Thursday, March 10, 2011

Presidential hopeful Cain pushes for business sense, fair tax.

Georgia business leader and presidential hopeful Herman Cain speaks with Le Mars resident Gordon Greene after a meet-and-greet gathering Wednesday at Habitué. Cain spent a few hours in Le Mars Wednesday visiting with voters about what he would do as the nation's leader.

By Magdalene Landegent; Le Mars Daily Sentinel

It's begun.

People eyeing the nation's highest office for 2012 are planning and making stops in Plymouth County.

Wednesday, Herman Cain, a Georgia businessman and radio host, spent about two hours with about a dozen people at the Habitué coffee shop in downtown Le Mars, speaking about what he'd do as U.S. president.

"I'm in Le Mars because I've formed a presidential exploratory committee," Cain said. "I believe this is the best way for me to get to know the voters in Iowa and the best way for the voters to get to know me."

Cain, whose resumé includes bringing Godfather's Pizza out of near bankruptcy as its CEO, shared how his business experience would shape his presidency.

Audience member Darin Raymond asked what Cain did as a business leader to move companies forward when they were stalled.

"The first thing I did when I went into each one of these situations that was stuck in a certain culture that was holding it back was I fired somebody," Cain said. "It lets them know things are going to be different."

He said when he worked at Godfather's Pizza, he once asked all the vice presidents to cut their budgets by about 15 percent because the company was going bankrupt. One vice president told Cain he couldn't run his department on 15 percent less.

"So I redirected his career," Cain said, bringing a laugh from the crowd. "I hired somebody that could, and she did."

In the cutting process, he said, Godfather's Pizza eliminated whole programs, like offering different types of crusts.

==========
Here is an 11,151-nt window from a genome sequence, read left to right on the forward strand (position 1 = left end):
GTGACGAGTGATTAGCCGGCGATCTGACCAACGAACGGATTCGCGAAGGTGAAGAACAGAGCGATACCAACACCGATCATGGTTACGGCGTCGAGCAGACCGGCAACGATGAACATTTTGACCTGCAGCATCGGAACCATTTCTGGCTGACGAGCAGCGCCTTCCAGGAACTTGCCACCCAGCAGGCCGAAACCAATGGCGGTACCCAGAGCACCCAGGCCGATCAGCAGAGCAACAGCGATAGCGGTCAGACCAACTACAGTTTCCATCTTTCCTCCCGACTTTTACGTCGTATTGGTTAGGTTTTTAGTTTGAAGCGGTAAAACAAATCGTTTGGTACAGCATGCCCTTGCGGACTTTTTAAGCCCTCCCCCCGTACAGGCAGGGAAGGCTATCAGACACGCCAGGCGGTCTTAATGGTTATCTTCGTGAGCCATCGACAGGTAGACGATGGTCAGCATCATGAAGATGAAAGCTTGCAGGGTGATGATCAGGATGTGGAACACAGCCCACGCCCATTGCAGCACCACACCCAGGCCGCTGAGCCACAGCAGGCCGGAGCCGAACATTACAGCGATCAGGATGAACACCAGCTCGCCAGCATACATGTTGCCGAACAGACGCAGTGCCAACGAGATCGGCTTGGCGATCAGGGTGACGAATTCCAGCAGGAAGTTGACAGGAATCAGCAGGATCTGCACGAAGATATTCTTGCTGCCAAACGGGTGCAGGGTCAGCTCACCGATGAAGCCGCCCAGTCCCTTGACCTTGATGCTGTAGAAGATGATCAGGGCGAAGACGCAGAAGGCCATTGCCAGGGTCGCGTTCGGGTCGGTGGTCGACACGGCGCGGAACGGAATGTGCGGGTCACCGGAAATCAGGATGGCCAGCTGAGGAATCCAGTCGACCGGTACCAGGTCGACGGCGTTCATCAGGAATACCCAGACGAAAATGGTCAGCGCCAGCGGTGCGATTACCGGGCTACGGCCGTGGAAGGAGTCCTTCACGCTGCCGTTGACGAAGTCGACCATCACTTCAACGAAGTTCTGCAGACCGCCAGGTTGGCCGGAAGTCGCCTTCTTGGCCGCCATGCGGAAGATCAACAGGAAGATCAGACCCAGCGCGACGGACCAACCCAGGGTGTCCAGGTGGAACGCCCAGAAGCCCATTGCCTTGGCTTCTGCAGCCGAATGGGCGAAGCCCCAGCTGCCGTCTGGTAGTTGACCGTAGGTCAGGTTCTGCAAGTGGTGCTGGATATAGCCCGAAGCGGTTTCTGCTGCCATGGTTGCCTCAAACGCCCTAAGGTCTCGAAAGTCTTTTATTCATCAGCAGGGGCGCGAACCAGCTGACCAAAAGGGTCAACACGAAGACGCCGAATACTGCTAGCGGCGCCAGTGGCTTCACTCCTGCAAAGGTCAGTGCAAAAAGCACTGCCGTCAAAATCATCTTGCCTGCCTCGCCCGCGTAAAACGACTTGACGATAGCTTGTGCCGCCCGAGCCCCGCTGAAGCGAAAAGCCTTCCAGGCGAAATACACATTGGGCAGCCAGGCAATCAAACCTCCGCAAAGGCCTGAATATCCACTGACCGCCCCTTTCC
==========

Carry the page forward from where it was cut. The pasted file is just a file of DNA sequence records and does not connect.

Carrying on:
He cited a recent report listing where government programs overlap.

"When is somebody going to do something with the information?" Cain asked.

As CEO, a person has to take a very active role in the kind of changes they want to make during his or her first several months with a company, he said.

"As president, I wouldn't appoint some agency heads and leave it just up to them," Cain said. "I would have to actually be a part of that process initially. That's how you change the culture."

He has a five-pronged plan to boost America's economy.

First, he would lower the top corporate tax rate from 35 percent to 25 percent.

Second, he would make the tax rates permanent.

Third, Cain proposes lowering the capital gains tax rate to 0 percent.

Fourth, he would tax 0 percent on repatriated profits -- profits made in a business or investment in a foreign country then brought back to the U.S.

Fifth, he would make a one-year payroll tax holiday of 6.2 percent for both employees and employers.

"I will guarantee that if we did all of those in one bill and put that into law, our economy would grow at least twice the rate it is now," he said.

In addition, Cain is in favor of what has been called a "Fair Tax." Under this kind of tax, federal income tax would be eliminated and instead a consumption-based tax would be imposed. That means people would pay less income tax, but pay higher sales tax on goods and services.

Steve DeRocher, of Le Mars, who attended the meet-and-greet Wednesday, said he became interested in Cain after reading about him online and had been in touch with him before his stop in Le Mars.

"I like his conservative values and business background," DeRocher said. "He's taken worse-case scenarios and made them into lemonade. He's got great people skills -- he has everything a leader needs."

DeRocher said he liked Cain's ideas about the nation's deficit and health care.

"He's got the ability to tackle those big issues," DeRocher said.

The Le Mars man said he was even more enthused about Cain looking into a presidential run after hearing him talk in person.

"And as I visit with people, they are saying they are very interested in him, too," he said.

Cain said he would be back to Plymouth County down the road. He wants to meet as many voters as it takes to pit him against President Barack Obama in the next presidential race.

"I welcome the chance to run against him toe to toe," Cain said.

1 comment:

Anonymous said...

Have been following accounts about Herman Cain. He definitely has my vote. He is a good man.